In general, I still believe the answer to bad speech is more speech, and the answer to crappy science is better science. In this case, it's such a political embarrassment to his employer that it may be a net positive in the grand scheme of things.

                Sorry I didn't get back to this earlier -- don't mean to flog a dead thread, but I appreciate your responses and didn't want to ignore.

    •  So there's a place for eugenics in science? (2+ / 0-)
      Recommended by:
      Bonsai66, exterris

      that's really what you're arguing.  Realize this was political science not real science but it doesn't change your argument.  A PhD is supposed to represent something other than manipulation of statistics in furtherance of racism.

      •  Nothing I've said relates in the remotest (6+ / 0-)

        way to the content of the dissertation. So, no, that's not "really what I'm arguing."

        I find the policy position espoused execrable and as a general rule I find people on all sides of the policy question misunderstand and misrepresent the psychological and psychometric research on the constructs of "intelligence" and "race."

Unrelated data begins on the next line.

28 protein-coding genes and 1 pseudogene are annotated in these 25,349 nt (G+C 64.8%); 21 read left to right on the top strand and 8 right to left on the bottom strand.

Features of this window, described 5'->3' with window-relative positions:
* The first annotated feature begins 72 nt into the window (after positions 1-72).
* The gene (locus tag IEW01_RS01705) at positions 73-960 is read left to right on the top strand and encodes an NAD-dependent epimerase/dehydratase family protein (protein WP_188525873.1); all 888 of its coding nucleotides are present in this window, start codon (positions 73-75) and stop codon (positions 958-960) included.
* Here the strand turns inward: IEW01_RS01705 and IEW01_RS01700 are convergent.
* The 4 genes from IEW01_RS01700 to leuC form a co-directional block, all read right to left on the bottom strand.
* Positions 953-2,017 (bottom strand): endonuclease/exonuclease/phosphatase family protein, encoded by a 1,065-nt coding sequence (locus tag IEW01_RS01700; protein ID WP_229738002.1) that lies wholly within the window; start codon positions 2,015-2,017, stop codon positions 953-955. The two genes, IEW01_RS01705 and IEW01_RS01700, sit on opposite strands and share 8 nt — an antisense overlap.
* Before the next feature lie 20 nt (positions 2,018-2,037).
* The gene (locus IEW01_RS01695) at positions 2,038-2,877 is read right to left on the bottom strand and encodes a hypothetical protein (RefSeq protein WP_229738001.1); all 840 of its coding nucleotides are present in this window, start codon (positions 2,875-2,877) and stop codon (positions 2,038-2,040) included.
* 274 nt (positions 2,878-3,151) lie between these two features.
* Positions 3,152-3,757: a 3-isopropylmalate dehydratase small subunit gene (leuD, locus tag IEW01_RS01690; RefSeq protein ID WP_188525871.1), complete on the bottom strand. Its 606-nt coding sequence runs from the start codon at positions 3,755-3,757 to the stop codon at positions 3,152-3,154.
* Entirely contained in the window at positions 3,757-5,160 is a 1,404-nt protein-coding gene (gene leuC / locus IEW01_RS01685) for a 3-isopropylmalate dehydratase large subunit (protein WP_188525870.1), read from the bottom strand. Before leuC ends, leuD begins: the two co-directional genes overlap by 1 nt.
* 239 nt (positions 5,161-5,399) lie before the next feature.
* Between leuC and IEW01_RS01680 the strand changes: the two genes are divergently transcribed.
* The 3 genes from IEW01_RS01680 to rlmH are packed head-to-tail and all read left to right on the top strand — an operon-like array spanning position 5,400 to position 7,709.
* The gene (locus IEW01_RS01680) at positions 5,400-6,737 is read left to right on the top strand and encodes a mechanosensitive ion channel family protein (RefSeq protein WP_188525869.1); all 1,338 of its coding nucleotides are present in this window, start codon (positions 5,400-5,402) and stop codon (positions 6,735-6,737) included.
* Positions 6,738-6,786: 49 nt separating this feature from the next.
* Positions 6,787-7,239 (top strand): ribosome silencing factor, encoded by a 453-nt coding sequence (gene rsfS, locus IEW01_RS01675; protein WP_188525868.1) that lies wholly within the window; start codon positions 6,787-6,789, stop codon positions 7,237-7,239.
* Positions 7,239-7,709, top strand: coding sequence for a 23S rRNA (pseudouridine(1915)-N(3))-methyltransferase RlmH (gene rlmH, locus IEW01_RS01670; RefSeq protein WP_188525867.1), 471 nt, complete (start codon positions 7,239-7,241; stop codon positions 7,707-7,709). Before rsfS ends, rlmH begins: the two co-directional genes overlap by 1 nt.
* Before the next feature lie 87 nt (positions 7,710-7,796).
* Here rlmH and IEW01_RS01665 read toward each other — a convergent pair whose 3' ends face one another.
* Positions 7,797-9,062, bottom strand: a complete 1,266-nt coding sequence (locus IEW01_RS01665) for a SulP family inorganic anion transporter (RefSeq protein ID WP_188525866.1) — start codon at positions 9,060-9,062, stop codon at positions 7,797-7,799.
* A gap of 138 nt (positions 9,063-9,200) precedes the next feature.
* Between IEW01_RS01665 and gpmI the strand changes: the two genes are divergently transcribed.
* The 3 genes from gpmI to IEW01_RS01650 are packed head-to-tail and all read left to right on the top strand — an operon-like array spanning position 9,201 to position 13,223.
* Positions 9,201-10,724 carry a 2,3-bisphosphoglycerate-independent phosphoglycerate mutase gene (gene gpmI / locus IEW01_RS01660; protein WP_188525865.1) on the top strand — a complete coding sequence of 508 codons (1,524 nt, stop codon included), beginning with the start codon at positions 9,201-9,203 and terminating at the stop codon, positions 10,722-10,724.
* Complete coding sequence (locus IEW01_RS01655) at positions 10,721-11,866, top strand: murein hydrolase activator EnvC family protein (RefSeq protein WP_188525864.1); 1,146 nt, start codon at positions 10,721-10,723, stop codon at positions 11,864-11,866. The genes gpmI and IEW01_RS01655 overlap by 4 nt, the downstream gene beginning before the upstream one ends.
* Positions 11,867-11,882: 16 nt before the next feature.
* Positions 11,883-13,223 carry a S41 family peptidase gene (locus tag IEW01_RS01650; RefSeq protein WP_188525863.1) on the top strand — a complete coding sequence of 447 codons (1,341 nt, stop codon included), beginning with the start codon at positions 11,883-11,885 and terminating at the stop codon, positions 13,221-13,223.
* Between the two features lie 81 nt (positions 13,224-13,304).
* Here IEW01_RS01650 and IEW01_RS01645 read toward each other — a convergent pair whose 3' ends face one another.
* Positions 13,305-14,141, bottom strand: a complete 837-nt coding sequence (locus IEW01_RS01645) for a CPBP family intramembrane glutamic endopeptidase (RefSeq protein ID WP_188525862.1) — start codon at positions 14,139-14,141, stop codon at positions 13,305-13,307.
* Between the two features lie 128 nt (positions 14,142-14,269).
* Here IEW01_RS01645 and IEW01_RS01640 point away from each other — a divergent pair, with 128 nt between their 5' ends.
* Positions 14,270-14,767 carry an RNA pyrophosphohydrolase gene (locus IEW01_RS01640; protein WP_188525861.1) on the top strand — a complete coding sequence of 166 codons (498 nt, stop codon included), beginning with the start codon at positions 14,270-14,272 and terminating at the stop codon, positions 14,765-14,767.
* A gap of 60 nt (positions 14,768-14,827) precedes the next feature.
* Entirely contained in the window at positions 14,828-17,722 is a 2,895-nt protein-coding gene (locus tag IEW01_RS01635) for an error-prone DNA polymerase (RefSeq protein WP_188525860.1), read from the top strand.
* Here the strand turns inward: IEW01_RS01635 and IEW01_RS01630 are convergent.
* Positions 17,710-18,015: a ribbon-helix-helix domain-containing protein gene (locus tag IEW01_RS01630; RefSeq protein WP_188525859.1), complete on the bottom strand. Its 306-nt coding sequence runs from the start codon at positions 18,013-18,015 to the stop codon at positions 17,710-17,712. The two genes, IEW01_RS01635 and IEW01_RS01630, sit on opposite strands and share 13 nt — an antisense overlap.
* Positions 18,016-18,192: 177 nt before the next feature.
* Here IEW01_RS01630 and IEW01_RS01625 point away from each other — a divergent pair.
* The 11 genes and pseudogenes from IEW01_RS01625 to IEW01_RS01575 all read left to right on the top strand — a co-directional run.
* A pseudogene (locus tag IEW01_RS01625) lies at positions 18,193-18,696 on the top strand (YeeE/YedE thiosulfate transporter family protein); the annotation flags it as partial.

However, I have not read the dissertation yet (though I've just downloaded it to do so). Have you?

        I have read the diaries suggeting expressions of outrage to a dean (481 words above, if Word's count is right) with no clear statement as to what that dean should do. Discipline the faculty? Forbid particular lines of research? Personally intervene in graduate research to ensure that it doesn't come up with something "scandalous" or offensive?

        What do you suggest the dean do? What do you think the diarist is suggesting?

        •  Now we get to the point of the matter. (0+ / 0-)

          Pardon me for interjecting here.  

          The more objective the subject matter being examined, the more rigorous the peer review, wouldn't you agree?

          What you're probably objecting to here is the "chilling" effect that political considerations would have upon science.  I understand that even if you can't express that point clearly.